If you want to install solar panels in North Carolina, you’ve got to pay your own way, because the state has again and again blocked efforts to allow third-party ownership of solar energy systems. Earlier this month, the North Carolina Utilities Commission (NCUC) reaffirmed its position that any entity that proposes to own and sell the energy generation from solar panels must be regulated as a utility provider.
It did so in response to a provocation from a group that calls itself “the North Carolina Waste Awareness and Reduction Network” (NC WARN), which took an extraordinary step in its advocacy for solar choice last year, when it installed solar panels on the roof of a church and started selling the electricity produced by the panels to the church. The NCUC order makes it clear that, under its interpretation of the law, NC WARN is acting illegally.
In its order, the NCUC found NC WARN violated its rules and assessed NC WARN with a $60,000 fine, which would be suspended if NC WARN agrees to refund the church, stop selling the electricity, and (presumably) never again darken the NCUC’s doorstep with its high-minded egalitarian energy politics.
The previous 3 paragraphs may seem overly complicated. Here’s what it boils down to:
- A group called NC WARN installed some solar panels on a church roof and…
- is selling the church the electricity produced by the panels.
- The North Carolina Utilities Commission said “nuh uh!” because they interpret state law to prohibit anybody other than a huge monopoly utility from selling power in the state.
- So they threaten NC WARN with huge fines unless it says sorry and pays all the money back.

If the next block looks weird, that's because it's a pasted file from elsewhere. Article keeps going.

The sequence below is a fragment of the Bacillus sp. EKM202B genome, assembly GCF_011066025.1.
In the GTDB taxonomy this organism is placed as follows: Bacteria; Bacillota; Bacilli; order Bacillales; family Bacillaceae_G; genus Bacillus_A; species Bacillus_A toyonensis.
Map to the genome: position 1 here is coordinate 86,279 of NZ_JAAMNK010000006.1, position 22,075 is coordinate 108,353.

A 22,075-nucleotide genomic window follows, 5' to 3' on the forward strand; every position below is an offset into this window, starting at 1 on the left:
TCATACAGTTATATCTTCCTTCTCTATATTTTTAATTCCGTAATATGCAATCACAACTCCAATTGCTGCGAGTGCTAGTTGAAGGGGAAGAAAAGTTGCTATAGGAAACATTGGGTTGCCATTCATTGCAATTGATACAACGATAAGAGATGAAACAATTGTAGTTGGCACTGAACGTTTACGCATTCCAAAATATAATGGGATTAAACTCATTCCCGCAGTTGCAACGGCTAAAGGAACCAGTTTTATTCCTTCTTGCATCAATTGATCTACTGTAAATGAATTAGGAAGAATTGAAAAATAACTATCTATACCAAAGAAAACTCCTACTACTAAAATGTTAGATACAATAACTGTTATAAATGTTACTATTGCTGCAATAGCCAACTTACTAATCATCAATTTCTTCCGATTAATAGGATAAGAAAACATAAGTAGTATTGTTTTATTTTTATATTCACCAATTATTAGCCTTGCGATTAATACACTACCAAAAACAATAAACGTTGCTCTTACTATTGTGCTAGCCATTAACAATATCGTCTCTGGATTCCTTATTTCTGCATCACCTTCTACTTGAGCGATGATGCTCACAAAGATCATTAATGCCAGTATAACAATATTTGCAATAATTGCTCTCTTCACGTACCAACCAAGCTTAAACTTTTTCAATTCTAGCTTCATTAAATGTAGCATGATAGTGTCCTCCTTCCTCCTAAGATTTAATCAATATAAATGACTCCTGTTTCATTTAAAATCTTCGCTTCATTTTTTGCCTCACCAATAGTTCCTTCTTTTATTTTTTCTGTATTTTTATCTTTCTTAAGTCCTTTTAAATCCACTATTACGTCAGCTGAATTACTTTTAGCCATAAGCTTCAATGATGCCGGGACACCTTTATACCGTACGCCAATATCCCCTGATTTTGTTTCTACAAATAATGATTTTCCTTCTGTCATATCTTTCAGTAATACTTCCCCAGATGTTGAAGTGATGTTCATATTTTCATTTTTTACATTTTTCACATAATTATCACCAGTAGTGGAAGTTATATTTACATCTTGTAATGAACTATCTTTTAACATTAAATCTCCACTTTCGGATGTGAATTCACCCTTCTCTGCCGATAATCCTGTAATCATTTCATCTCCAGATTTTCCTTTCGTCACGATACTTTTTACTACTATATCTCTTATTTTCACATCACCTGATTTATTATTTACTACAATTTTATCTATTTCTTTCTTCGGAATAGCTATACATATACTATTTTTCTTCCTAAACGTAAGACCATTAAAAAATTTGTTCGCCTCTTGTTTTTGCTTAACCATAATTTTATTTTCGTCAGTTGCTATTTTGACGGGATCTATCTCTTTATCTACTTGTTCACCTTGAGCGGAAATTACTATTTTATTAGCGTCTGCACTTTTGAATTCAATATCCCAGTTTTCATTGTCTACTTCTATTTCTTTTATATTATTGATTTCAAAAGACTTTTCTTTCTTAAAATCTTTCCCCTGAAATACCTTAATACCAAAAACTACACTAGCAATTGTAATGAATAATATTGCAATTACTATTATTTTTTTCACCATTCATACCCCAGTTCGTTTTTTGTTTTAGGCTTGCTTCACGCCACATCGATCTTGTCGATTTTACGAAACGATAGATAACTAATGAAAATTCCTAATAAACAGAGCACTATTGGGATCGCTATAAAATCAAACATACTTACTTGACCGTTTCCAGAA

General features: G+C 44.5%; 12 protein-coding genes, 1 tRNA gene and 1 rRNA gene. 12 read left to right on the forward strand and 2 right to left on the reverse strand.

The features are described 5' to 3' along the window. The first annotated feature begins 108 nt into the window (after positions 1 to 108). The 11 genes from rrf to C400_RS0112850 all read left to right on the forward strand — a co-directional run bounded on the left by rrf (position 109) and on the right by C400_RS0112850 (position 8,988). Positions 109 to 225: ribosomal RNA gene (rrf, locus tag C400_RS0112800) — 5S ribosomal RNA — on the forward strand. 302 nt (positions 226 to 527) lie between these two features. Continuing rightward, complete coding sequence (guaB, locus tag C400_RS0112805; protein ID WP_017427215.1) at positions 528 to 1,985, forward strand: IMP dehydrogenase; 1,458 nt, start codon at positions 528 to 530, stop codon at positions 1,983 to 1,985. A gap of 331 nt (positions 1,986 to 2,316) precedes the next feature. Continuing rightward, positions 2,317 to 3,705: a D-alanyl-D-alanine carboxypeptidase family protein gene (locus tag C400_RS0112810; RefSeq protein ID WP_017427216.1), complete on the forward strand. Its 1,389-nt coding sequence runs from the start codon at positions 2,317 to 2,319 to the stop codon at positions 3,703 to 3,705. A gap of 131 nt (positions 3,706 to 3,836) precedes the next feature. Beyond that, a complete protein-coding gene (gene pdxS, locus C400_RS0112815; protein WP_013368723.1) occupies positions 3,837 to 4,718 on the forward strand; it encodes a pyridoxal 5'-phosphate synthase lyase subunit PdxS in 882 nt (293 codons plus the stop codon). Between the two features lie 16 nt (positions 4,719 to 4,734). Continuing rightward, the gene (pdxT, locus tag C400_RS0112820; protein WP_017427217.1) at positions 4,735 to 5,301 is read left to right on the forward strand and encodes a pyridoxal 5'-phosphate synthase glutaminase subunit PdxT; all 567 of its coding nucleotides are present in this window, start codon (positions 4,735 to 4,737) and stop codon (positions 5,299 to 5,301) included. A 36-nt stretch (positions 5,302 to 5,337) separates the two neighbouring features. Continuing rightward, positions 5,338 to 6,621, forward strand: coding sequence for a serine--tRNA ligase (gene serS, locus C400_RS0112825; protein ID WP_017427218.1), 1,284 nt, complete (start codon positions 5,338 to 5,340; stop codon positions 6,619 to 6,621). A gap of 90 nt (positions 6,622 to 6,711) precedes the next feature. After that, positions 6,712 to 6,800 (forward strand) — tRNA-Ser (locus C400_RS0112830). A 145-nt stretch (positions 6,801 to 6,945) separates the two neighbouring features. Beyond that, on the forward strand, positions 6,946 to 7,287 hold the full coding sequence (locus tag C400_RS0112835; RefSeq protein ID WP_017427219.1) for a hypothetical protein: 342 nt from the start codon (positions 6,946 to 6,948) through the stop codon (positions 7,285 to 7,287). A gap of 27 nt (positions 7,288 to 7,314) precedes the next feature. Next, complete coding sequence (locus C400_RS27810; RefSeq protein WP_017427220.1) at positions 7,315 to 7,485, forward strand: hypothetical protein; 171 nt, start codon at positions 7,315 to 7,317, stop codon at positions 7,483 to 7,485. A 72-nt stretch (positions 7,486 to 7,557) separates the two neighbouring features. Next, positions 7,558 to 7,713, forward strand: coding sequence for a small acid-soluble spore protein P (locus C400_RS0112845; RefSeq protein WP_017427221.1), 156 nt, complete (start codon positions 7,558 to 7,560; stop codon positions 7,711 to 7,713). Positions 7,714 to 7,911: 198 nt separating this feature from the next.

- Now it’s going to court
Here’s why this matters:
Solar Power-Purchase Agreements (PPAs) are a way for people without huge amounts of cash or credit to get solar panels installed on their homes. They work because a solar business (like Sunrun, SolarCity, etc.) can take advantage of economies of scale and the federal solar tax credit to reduce their costs, install solar panels for cheap on lots of home, then sell power to a home or business owner to make money over time. It’s a great investment for a medium- to large-sized solar company, and a great way for low-income homeowners to get solar.
Well big utility companies don’t like competition, and North Carolina’s got a doozy of a big utility company in Duke Energy Progress. It might not seem surprising, then, that the state has a law that prevents anyone other than a regulated utility company from selling electricity direct to consumers. This leaves North Carolinians without much choice when it comes to how they pay for solar.
It’s worth noting that the Tarheel State is one of just 4 places in the US that bans PPAs.
If PPAs were allowed in North Carolina:
PPAs are a way for people with low income and less-than-excellent credit to get solar on their homes, but as you can see from the chart above, they’re not ideal. The blue bars represent the ongoing net savings from a hypothetical PPA in North Carolina, and end up at just $1,500 after a 20-year term. Compare that to the almost $15,000 25-year return from buying the system with cash, or close to $9,000 return from taking a home-equity line of credit to pay for the panels.
Here’s one possible argument for banning PPAs: the savings for consumers aren’t there (the savings estimates assume a 3.5% yearly increase in electricity prices from the utility company), and the only people making money on a PPA are the solar companies. Of course, the counterargument here is that the state shouldn’t be in the business of denying a company the right to try to make a profit, nor denying consumers the chance to get solar even if they can’t afford it another way.
We’ll keep following this story and let you know the outcome of the court case involved. Stay tuned!
Last modified: April 5, 2019